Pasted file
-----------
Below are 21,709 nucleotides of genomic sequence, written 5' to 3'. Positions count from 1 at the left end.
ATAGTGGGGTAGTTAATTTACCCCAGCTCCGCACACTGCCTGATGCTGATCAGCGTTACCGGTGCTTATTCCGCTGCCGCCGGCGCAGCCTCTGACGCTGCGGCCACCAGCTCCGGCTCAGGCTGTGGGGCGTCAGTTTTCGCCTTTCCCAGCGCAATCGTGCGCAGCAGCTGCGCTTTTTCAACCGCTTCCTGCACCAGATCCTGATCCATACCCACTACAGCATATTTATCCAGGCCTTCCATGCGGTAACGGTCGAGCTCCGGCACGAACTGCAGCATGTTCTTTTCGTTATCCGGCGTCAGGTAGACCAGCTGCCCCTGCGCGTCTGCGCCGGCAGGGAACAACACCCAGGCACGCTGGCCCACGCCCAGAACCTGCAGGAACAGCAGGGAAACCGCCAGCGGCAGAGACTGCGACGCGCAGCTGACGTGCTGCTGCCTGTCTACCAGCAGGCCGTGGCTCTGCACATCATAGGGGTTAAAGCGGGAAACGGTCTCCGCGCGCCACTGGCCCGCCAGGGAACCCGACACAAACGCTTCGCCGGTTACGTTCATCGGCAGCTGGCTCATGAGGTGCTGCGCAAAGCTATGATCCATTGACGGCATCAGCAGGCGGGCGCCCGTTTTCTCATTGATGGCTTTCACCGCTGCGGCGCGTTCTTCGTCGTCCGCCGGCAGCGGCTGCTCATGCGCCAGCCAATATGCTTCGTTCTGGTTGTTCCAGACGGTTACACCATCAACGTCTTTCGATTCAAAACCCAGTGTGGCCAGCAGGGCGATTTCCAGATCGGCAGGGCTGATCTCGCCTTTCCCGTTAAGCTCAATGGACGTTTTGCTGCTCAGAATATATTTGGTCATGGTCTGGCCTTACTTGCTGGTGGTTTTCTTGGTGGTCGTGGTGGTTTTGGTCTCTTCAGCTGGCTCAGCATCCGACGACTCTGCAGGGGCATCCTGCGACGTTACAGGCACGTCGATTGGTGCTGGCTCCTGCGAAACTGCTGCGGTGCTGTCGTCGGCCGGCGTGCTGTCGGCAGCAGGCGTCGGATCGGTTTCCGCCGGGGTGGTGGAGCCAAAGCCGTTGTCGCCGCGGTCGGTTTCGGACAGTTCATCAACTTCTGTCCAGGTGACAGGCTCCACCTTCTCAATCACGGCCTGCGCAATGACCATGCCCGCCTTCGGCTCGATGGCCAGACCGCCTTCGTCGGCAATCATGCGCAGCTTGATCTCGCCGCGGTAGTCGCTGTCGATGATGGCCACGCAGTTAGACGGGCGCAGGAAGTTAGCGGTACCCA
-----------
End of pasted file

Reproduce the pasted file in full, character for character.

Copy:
Below are 21,709 nucleotides of genomic sequence, written 5' to 3'. Positions count from 1 at the left end.
ATAGTGGGGTAGTTAATTTACCCCAGCTCCGCACACTGCCTGATGCTGATCAGCGTTACCGGTGCTTATTCCGCTGCCGCCGGCGCAGCCTCTGACGCTGCGGCCACCAGCTCCGGCTCAGGCTGTGGGGCGTCAGTTTTCGCCTTTCCCAGCGCAATCGTGCGCAGCAGCTGCGCTTTTTCAACCGCTTCCTGCACCAGATCCTGATCCATACCCACTACAGCATATTTATCCAGGCCTTCCATGCGGTAACGGTCGAGCTCCGGCACGAACTGCAGCATGTTCTTTTCGTTATCCGGCGTCAGGTAGACCAGCTGCCCCTGCGCGTCTGCGCCGGCAGGGAACAACACCCAGGCACGCTGGCCCACGCCCAGAACCTGCAGGAACAGCAGGGAAACCGCCAGCGGCAGAGACTGCGACGCGCAGCTGACGTGCTGCTGCCTGTCTACCAGCAGGCCGTGGCTCTGCACATCATAGGGGTTAAAGCGGGAAACGGTCTCCGCGCGCCACTGGCCCGCCAGGGAACCCGACACAAACGCTTCGCCGGTTACGTTCATCGGCAGCTGGCTCATGAGGTGCTGCGCAAAGCTATGATCCATTGACGGCATCAGCAGGCGGGCGCCCGTTTTCTCATTGATGGCTTTCACCGCTGCGGCGCGTTCTTCGTCGTCCGCCGGCAGCGGCTGCTCATGCGCCAGCCAATATGCTTCGTTCTGGTTGTTCCAGACGGTTACACCATCAACGTCTTTCGATTCAAAACCCAGTGTGGCCAGCAGGGCGATTTCCAGATCGGCAGGGCTGATCTCGCCTTTCCCGTTAAGCTCAATGGACGTTTTGCTGCTCAGAATATATTTGGTCATGGTCTGGCCTTACTTGCTGGTGGTTTTCTTGGTGGTCGTGGTGGTTTTGGTCTCTTCAGCTGGCTCAGCATCCGACGACTCTGCAGGGGCATCCTGCGACGTTACAGGCACGTCGATTGGTGCTGGCTCCTGCGAAACTGCTGCGGTGCTGTCGTCGGCCGGCGTGCTGTCGGCAGCAGGCGTCGGATCGGTTTCCGCCGGGGTGGTGGAGCCAAAGCCGTTGTCGCCGCGGTCGGTTTCGGACAGTTCATCAACTTCTGTCCAGGTGACAGGCTCCACCTTCTCAATCACGGCCTGCGCAATGACCATGCCCGCCTTCGGCTCGATGGCCAGACCGCCTTCGTCGGCAATCATGCGCAGCTTGATCTCGCCGCGGTAGTCGCTGTCGATGATGGCCACGCAGTTAGACGGGCGCAGGAAGTTAGCGGTACCCA